Federal Reserve Bank of New York
Intermediary leverage cycles and financial stability
We present a theory of financial intermediary leverage cycles within a dynamic model of the macroeconomy. Intermediaries face risk-based funding constraints that give rise to procyclical leverage and a procyclical share of intermediated credit. The pricing of risk varies as a function of intermediary leverage, and asset return exposures to intermediary leverage shocks earn a positive risk premium. Relative to an economy with constant leverage, financial intermediaries generate higher consumption growth and lower consumption volatility in normal times, at the cost of endogenous systemic financial risk. The severity of systemic crisis depends on two state variables: intermediaries’ leverage and net worth. Regulations that tighten funding constraints affect the systemic risk-return tradeoff by lowering the likelihood of systemic crises at the cost of higher pricing of risk.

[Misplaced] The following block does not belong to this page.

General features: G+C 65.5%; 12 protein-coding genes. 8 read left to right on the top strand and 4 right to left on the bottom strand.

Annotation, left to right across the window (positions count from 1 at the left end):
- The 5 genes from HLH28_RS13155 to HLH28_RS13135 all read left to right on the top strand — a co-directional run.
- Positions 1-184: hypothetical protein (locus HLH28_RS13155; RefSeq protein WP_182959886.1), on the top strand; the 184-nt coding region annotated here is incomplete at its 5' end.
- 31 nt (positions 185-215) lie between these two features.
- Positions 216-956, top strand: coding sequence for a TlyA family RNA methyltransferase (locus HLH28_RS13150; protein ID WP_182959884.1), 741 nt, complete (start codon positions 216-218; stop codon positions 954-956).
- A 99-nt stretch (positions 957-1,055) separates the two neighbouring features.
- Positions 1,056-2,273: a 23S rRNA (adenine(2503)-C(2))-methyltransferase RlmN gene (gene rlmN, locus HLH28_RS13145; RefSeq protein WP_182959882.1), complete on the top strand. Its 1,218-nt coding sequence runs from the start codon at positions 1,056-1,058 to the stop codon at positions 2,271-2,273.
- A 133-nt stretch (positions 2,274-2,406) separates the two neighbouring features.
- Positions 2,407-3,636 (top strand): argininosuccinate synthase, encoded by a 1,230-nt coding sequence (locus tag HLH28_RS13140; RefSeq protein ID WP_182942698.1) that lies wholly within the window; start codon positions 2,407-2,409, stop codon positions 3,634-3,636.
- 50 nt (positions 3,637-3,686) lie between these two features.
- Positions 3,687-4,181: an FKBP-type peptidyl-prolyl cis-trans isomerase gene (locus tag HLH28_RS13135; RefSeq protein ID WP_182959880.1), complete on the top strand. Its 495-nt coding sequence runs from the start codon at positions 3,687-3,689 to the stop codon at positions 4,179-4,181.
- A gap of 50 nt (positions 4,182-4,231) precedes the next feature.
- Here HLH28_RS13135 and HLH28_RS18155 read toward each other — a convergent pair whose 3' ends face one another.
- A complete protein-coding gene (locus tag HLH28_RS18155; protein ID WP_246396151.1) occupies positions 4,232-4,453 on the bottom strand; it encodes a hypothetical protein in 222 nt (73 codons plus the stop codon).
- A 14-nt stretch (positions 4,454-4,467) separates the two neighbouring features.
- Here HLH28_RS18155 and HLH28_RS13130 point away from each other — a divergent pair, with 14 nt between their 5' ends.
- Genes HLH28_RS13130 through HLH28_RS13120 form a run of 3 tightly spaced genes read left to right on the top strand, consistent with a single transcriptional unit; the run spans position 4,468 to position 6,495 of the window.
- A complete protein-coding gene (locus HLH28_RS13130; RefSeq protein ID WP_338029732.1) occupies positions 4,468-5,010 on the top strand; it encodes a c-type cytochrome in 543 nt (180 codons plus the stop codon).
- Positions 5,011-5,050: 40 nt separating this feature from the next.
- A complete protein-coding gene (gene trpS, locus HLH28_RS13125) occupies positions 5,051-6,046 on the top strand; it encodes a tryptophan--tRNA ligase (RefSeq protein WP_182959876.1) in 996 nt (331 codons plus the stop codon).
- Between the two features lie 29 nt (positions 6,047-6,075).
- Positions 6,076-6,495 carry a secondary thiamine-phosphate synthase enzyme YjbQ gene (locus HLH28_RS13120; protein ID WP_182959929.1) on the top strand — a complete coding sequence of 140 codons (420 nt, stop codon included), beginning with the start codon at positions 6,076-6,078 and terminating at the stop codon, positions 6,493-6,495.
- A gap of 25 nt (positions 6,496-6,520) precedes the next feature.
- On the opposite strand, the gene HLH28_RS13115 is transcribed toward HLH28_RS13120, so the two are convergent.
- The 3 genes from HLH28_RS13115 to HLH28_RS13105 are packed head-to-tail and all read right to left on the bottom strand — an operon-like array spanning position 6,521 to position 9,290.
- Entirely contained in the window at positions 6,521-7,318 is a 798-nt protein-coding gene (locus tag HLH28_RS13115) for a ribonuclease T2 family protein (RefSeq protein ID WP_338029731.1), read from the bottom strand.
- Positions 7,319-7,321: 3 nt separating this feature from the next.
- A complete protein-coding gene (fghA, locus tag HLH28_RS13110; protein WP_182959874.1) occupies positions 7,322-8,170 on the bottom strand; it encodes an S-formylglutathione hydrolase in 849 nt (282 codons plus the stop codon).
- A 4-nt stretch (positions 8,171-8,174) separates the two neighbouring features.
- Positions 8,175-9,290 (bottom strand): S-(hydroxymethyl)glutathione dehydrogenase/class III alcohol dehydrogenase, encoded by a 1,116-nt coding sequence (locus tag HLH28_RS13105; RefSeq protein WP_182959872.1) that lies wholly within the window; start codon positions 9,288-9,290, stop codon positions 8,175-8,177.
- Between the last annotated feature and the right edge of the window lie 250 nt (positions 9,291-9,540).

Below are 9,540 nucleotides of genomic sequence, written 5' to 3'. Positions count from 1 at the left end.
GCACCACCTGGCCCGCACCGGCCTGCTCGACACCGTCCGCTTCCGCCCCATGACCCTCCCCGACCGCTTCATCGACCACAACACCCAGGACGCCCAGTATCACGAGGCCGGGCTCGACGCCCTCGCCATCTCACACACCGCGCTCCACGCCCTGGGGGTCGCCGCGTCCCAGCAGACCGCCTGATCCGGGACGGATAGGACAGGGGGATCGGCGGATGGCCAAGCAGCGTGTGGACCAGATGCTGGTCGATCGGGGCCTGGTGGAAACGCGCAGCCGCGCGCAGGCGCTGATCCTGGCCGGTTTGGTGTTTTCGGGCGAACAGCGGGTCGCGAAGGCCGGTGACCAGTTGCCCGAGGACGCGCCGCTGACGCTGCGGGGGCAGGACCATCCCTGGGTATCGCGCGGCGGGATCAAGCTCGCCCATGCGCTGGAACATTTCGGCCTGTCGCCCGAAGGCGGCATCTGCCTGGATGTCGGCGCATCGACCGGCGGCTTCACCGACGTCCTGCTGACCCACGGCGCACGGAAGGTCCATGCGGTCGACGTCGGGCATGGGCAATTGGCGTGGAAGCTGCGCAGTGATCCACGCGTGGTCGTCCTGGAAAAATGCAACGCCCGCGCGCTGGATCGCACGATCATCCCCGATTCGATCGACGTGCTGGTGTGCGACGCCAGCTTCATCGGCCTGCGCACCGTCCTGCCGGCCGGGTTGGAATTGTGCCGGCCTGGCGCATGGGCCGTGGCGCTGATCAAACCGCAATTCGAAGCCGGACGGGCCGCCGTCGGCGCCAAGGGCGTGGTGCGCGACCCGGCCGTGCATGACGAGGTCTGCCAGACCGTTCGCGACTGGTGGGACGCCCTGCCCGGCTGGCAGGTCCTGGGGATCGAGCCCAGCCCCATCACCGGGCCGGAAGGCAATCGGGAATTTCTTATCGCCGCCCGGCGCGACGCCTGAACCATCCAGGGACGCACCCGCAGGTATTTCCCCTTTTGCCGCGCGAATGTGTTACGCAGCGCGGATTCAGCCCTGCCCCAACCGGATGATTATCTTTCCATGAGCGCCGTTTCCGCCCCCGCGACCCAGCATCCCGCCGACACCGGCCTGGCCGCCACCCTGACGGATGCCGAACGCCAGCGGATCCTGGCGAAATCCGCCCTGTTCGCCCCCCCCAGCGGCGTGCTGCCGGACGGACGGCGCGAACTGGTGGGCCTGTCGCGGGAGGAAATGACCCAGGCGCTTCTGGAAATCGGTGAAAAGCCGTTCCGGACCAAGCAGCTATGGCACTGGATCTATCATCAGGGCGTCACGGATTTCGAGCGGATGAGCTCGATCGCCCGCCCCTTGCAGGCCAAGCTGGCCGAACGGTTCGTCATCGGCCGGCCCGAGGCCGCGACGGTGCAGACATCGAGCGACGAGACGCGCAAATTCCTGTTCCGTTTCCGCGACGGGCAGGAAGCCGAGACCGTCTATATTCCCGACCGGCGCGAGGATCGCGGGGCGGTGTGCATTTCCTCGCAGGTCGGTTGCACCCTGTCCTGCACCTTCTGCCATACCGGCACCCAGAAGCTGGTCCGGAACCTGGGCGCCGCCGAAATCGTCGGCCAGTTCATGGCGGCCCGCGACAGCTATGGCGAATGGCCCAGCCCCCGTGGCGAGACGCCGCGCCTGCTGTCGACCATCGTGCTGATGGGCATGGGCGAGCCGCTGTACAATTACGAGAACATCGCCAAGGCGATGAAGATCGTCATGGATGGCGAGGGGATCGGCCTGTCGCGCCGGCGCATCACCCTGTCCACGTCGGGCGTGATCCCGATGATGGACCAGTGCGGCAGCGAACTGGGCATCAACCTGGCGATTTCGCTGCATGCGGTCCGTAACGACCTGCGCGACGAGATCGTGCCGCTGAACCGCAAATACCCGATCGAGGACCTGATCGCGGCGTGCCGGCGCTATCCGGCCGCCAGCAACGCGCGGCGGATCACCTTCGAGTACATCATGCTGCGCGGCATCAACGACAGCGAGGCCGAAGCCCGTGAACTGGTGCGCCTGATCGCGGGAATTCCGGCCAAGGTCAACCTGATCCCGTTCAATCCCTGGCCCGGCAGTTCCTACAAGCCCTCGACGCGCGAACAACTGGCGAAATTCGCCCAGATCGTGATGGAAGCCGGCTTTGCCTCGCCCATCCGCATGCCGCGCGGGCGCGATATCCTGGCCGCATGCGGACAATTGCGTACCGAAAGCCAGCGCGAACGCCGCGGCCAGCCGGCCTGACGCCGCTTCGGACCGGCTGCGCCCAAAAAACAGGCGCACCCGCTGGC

Cite this item
Tobias Adrian & Nina Boyarchenko, Intermediary leverage cycles and financial stability, Federal Reserve Bank of New York, Staff Reports 567, 2012, revised 01 Feb 2015.
- E02 - Macroeconomics and Monetary Economics - - General - - - Institutions and the Macroeconomy
- E32 - Macroeconomics and Monetary Economics - - Prices, Business Fluctuations, and Cycles - - - Business Fluctuations; Cycles
- G00 - Financial Economics - - General - - - General
- G28 - Financial Economics - - Financial Institutions and Services - - - Government Policy and Regulation
Keywords: financial stability; macro-finance; macroprudential; capital regulation; dynamic equilibrium models; asset pricing
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